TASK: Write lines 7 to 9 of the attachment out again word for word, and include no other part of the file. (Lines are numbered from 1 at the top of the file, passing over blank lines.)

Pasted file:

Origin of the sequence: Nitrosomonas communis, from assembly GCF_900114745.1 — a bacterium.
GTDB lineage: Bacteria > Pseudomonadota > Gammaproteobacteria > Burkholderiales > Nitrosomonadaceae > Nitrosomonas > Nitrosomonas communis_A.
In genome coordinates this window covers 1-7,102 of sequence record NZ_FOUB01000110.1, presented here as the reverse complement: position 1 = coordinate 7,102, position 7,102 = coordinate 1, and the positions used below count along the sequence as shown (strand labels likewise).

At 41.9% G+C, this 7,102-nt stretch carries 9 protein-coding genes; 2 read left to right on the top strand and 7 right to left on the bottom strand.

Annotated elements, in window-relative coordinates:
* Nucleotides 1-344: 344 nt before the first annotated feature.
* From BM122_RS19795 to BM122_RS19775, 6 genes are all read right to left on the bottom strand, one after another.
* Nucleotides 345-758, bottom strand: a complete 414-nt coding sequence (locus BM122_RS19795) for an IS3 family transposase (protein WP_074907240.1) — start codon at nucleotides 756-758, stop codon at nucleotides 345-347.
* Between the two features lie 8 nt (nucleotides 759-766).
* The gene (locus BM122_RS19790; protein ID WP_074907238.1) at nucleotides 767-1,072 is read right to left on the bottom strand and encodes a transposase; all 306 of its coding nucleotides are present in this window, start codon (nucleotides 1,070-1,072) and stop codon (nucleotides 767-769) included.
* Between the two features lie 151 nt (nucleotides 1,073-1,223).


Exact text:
* From BM122_RS19795 to BM122_RS19775, 6 genes are all read right to left on the bottom strand, one after another.
* Nucleotides 345-758, bottom strand: a complete 414-nt coding sequence (locus BM122_RS19795) for an IS3 family transposase (protein WP_074907240.1) — start codon at nucleotides 756-758, stop codon at nucleotides 345-347.
* Between the two features lie 8 nt (nucleotides 759-766).